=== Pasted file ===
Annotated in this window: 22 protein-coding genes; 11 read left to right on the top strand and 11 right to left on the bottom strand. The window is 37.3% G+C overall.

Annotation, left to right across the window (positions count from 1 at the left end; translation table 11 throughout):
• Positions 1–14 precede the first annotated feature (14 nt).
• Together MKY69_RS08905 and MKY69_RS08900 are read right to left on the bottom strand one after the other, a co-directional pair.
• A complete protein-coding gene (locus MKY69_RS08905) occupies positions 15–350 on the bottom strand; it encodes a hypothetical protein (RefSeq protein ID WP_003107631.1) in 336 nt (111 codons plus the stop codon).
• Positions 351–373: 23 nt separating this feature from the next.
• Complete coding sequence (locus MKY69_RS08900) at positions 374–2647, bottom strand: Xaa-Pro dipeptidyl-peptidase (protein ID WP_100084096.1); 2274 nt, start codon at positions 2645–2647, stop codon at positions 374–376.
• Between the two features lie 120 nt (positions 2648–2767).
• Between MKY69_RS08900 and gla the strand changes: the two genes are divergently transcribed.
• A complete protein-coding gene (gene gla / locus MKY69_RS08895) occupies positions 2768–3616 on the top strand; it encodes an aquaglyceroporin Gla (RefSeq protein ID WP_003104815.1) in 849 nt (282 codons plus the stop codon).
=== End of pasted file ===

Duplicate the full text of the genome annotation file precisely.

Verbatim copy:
Annotated in this window: 22 protein-coding genes; 11 read left to right on the top strand and 11 right to left on the bottom strand. The window is 37.3% G+C overall.

Annotation, left to right across the window (positions count from 1 at the left end; translation table 11 throughout):
• Positions 1–14 precede the first annotated feature (14 nt).
• Together MKY69_RS08905 and MKY69_RS08900 are read right to left on the bottom strand one after the other, a co-directional pair.
• A complete protein-coding gene (locus MKY69_RS08905) occupies positions 15–350 on the bottom strand; it encodes a hypothetical protein (RefSeq protein ID WP_003107631.1) in 336 nt (111 codons plus the stop codon).
• Positions 351–373: 23 nt separating this feature from the next.
• Complete coding sequence (locus MKY69_RS08900) at positions 374–2647, bottom strand: Xaa-Pro dipeptidyl-peptidase (protein ID WP_100084096.1); 2274 nt, start codon at positions 2645–2647, stop codon at positions 374–376.
• Between the two features lie 120 nt (positions 2648–2767).
• Between MKY69_RS08900 and gla the strand changes: the two genes are divergently transcribed.
• A complete protein-coding gene (gene gla / locus MKY69_RS08895) occupies positions 2768–3616 on the top strand; it encodes an aquaglyceroporin Gla (RefSeq protein ID WP_003104815.1) in 849 nt (282 codons plus the stop codon).